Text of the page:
|35287. Sun Nov 27, 2005 5:25 am
|Dopamine, Dopamine, Dopamine....where to begin...
A shortage of dopamine in the basal gangal motor loop causes Parkinson's disease, Dopamine's involved in motor skills.
Dopamine in controls the flow of information from other areas of the brain to the frontal lobe, thus imbalances of Dopamine here are related to cognitive problems.
But perhaps the most interesting aspect of Dopamine is its still not entirely clear role in pleasure and motivation. Here's wikipedia's entry on the topic:
|Dopamine is commonly associated with the pleasure system of the brain, providing feelings of enjoyment and reinforcement to motivate us to do, or continue doing, certain activities. Dopamine is released (particularly in areas such as the nucleus accumbens and striatum) by naturally-rewarding experiences such as food, sex, use of certain drugs and neutral stimuli that become associated with them. This theory is often discussed in terms of drugs (such as cocaine and amphetamines), which seem to be directly or indirectly related to the increase of dopamine in these areas, and in relation to neurobiological theories of addiction, which argue that these dopamine pathways are pathologically altered in addicted persons. The mechanisms of cocaine and amphetamine are different, however. Cocaine acts as a dopamine transporter blocker, competively inhibiting dopamine uptake to increase the lifetime of dopamine. On the other hand, amphetamines act as dopamine transporter substrates to competitively inhibit dopamine uptake and increase the dopamine efflux via a dopamine transporter.
However, the idea that dopamine is the 'reward chemical' of the brain, a view held by many during early stages of its research, seems too simple as more evidence has been gathered. Dopamine is known to be released when unpleasant or aversive stimuli are encountered, suggesting that it is not only associated with 'rewards' or pleasure. Recent research has begun to examine whether or not the firing of dopamine neurons might function as a reward-prediction error signal, based on evidence that, when a reward is greater than expected, there is an increase in the firing of certain dopaminergic neurons (in contrast to when there is a lesser-than-expected reward, and there is a marked decrease in the firing of the same neurons). Some argue that dopamine may be involved in desire rather than pleasure. Drugs that are known to reduce dopamine activity (e.g., antipsychotics) have been shown to reduce people's desire for pleasurable stimuli, despite the fact that they will rate them as just as pleasurable when they actually encounter or consume them. It seems that these drugs reduce the wanting but not the liking, providing more evidence for the desire theory.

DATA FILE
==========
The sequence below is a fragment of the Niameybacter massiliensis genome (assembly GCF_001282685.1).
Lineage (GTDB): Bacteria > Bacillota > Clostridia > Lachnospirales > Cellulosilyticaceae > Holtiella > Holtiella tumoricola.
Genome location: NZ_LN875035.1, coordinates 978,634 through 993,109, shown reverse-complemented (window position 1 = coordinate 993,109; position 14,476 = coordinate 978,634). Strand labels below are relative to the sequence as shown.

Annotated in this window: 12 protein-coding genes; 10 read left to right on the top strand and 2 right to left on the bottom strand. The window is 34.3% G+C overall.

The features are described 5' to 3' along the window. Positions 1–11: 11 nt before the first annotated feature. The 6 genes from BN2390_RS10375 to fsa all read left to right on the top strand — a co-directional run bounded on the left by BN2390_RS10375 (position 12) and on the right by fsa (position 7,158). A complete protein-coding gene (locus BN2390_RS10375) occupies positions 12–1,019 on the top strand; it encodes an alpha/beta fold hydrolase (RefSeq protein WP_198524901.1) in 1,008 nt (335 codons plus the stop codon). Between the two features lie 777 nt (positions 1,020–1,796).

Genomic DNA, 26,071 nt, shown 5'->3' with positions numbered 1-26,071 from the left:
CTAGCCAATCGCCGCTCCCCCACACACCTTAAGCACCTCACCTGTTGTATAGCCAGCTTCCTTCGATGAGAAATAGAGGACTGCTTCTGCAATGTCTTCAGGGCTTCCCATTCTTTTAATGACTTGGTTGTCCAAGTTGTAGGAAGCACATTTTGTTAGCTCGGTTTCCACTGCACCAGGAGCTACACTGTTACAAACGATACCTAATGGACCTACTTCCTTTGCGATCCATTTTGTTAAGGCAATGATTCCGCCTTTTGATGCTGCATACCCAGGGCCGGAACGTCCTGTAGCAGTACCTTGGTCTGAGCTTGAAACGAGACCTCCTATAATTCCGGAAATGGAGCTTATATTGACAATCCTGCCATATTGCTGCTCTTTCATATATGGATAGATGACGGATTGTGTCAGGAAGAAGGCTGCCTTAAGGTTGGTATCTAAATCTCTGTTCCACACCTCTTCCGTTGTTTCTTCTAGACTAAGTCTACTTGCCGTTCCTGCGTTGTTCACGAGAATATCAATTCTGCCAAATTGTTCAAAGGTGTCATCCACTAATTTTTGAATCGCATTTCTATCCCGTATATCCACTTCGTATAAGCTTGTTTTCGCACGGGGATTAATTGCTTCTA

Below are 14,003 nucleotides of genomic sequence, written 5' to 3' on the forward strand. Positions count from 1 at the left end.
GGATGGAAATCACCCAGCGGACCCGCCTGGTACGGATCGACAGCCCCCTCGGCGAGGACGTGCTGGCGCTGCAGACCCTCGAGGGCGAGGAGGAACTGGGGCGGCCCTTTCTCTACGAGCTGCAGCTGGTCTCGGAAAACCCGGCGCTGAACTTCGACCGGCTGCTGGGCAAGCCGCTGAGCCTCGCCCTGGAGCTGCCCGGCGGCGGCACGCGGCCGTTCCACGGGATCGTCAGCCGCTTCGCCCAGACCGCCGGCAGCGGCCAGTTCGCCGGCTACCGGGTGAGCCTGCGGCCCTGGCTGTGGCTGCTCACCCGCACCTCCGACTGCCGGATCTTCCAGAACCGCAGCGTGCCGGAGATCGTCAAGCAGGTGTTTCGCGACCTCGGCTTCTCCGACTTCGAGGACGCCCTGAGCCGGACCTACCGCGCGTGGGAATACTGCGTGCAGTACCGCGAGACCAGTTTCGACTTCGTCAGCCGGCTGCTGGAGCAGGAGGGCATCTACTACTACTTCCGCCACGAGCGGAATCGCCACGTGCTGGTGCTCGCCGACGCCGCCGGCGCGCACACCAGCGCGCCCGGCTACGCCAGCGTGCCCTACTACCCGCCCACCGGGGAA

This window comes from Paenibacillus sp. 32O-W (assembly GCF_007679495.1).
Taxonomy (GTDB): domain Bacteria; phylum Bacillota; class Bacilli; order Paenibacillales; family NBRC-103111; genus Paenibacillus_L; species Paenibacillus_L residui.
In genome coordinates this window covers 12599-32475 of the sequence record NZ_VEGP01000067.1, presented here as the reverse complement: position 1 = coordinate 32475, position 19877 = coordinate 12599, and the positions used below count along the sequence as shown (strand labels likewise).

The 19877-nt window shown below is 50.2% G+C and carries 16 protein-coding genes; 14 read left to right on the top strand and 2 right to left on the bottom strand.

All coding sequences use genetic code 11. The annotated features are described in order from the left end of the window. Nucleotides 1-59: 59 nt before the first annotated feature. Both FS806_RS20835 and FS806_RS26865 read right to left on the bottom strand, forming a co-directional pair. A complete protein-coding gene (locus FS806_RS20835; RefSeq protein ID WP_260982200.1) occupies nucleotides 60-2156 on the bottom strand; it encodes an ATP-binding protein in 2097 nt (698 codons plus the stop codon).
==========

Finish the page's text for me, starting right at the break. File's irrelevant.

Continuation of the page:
Other theories suggest that the crucial role of dopamine may be in predicting pleasurable activity. Related theories argue that dopamine function may be involved in the salience ('noticeableness') of perceived objects and events, with potentially important stimuli (including rewarding things, but also things that may be dangerous or a threat) appearing more noticeable or more important. This theory argues that dopamine's role is to assist decision-making by influencing the priority of such stimuli to the person concerned.
However, the above theories are based on correlational, rather than causal, experimental evidence. The available experimental evidence that examined causal rather than correlational relationships between dopamine and motivation does not seem to agree with any of above-stated theories. For example, pharmacological blockade of brain dopamine receptors increases rather than decreases the rate of drug-taking behavior. The theories viewing dopamine as the mediator of 'desire/wanting,' 'predicting pleasurable activity,' 'noticeableness' or 'decision-making' cannot adequately explain this experimental evidence. Thus, the functional role of dopamine in motivation remains to be the topic of controversy.